2004-01-01

10

Large leg ulcers due to autoimmune diseases  

PubMed Central

Summary Background Large leg ulcers (LLU) may complicate autoimmune diseases. They pose a therapeutic challenge and are often resistant to treatment. To report three cases of autoimmune diseases complicated with LLU. Case Report Case 1. A 55-year old woman presented with long-standing painful LLU due to mixed connective tissue disease (MCTD). Biopsy from the ulcer edge showed small vessel vasculitis. IV methylprednisolone (MethP) 1 G/day, prednisolone (PR) 1mg/kg, monthly IV cyclophosphamide (CYC), cyclosporine (CyA) 100mg/day, IVIG 125G, ciprofloxacin+IV Iloprost+enoxaparin+aspirin (AAVAA), hyperbaric oxygen therapy (HO), maggot debridement and autologous skin transplantation were performed and the LLU healed. Case 2. A 45-year old women with MCTD developed multiple LLU’s with non-specific inflammation by biopsy. MethP, PR, hydroxychloroquine (HCQ), azathioprine (AZA), CYC, IVIG, AAVAA failed. Treatment for underlying the LLU tibial osteomyelitis and addition of CyA was followed by the LLU healing. Case 3. A 20-year-old man with history of polyarteritis nodosa (PAN) developed painful LLU’s due to small vessel vasculitis (biopsy). MethP, PR 1 mg/kg, CYC, CyA 100 mg/d, AAVAA failed. MRSA sepsis and relapse of systemic PAN developed. IV vancomycin, followed by ciprofloxacin, monthly IVIG (150 g/for 5 days) and infliximab (5 mg/kg) were instituted and the LLU’s healed. Conclusions LLU are extremely resistant to therapy. Combined use of multiple medications and services are needed for healing of LLU due to autoimmune diseases. PMID:21169912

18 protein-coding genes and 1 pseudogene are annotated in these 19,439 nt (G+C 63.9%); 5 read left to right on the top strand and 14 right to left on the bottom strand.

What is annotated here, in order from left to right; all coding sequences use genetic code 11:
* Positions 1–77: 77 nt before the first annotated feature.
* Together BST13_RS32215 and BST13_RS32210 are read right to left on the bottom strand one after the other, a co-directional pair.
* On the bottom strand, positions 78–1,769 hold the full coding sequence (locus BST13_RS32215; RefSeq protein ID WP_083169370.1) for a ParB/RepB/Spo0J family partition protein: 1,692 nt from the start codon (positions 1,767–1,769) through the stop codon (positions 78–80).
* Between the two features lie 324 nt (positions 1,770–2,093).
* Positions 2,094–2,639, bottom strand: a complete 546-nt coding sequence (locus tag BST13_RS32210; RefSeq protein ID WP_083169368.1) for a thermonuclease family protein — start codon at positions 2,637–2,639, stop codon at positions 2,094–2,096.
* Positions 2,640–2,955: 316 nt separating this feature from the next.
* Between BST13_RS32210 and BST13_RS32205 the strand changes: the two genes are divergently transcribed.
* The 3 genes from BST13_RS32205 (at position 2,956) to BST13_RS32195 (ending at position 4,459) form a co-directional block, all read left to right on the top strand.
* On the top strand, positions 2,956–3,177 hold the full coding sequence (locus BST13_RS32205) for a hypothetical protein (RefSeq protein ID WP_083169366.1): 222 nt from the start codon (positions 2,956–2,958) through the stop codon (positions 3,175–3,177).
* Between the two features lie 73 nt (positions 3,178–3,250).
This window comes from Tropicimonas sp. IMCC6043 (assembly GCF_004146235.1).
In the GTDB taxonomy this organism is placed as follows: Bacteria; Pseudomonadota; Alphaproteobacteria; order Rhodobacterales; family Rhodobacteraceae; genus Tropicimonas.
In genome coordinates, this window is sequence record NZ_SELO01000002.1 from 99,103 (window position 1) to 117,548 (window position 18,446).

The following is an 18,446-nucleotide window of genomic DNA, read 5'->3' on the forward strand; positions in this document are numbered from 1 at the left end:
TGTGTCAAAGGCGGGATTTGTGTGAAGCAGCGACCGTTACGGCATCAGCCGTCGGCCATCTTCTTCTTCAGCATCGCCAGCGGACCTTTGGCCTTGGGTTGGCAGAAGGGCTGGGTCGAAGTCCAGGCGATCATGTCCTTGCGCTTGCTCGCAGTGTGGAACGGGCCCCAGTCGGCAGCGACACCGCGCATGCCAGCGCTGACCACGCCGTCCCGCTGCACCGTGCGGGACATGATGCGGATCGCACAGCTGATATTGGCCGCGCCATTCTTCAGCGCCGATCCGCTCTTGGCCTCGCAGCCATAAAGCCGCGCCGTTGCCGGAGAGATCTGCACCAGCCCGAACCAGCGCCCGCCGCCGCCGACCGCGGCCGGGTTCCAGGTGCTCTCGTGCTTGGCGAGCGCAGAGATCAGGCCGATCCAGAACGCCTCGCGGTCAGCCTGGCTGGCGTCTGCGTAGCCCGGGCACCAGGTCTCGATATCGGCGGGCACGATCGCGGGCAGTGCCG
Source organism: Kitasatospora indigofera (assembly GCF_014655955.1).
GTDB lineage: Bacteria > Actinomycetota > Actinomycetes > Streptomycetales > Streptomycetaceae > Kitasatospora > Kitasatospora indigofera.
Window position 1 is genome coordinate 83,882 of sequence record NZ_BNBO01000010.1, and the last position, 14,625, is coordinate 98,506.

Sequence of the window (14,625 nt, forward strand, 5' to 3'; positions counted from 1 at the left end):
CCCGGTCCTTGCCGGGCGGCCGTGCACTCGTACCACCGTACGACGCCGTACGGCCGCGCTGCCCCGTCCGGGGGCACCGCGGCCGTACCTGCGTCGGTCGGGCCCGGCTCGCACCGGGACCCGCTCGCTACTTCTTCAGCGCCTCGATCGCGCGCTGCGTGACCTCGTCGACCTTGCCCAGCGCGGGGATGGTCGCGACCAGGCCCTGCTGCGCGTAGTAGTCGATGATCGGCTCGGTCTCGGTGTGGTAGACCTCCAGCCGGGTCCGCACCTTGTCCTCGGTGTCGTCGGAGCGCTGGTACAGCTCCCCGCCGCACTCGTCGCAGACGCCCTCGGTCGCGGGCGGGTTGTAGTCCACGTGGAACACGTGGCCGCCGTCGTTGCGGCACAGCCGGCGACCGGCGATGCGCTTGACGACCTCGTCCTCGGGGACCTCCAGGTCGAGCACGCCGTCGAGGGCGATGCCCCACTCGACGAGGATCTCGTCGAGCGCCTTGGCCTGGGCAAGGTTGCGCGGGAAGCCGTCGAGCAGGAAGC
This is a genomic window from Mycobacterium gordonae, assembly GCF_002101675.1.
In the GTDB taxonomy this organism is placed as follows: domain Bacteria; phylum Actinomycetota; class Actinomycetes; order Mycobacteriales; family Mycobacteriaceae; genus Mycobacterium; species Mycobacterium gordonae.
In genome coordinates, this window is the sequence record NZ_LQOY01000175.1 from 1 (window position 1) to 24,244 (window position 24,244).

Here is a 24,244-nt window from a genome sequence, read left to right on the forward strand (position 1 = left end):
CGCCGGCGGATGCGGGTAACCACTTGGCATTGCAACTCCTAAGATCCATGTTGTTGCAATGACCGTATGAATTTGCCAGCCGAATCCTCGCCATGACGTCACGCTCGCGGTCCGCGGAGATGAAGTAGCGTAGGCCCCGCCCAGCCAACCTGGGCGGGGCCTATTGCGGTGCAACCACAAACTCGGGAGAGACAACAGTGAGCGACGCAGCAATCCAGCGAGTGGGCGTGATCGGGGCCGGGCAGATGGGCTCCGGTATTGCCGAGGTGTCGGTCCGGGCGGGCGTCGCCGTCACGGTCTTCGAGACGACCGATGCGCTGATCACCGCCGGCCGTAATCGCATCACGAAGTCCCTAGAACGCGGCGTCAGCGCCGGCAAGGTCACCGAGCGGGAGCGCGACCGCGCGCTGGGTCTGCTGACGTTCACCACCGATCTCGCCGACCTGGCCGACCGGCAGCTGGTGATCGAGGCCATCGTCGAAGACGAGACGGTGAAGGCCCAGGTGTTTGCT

Rozin, Alexander P.; Egozi, Dana; Ramon, Yehuda; Toledano, Kohava; Braun-Moscovici, Yolanda; Markovits, Doron; Schapira, Daniel; Bergman, Reuven; Melamed, Yehuda; Ullman, Yehuda; Balbir-Gurman, Alexandra

2011-01-01

11

Venous leg ulcer patients: a review of the literature on lifestyle and pain-related interventions  

Microsoft Academic Search

BACKGROUND: Having a leg ulcer has a major impact on daily life. Lifestyle is mentioned in most leg ulcer guidelines but mostly without much emphasis on the subject. AIMS AND OBJECTIVES: Evidence for the effect of nutrition, leg elevation and exercise on the healing of leg ulcers was reconsidered. Furthermore, the evidence for effective pain-related interventions was investigated. DESIGN: Systematic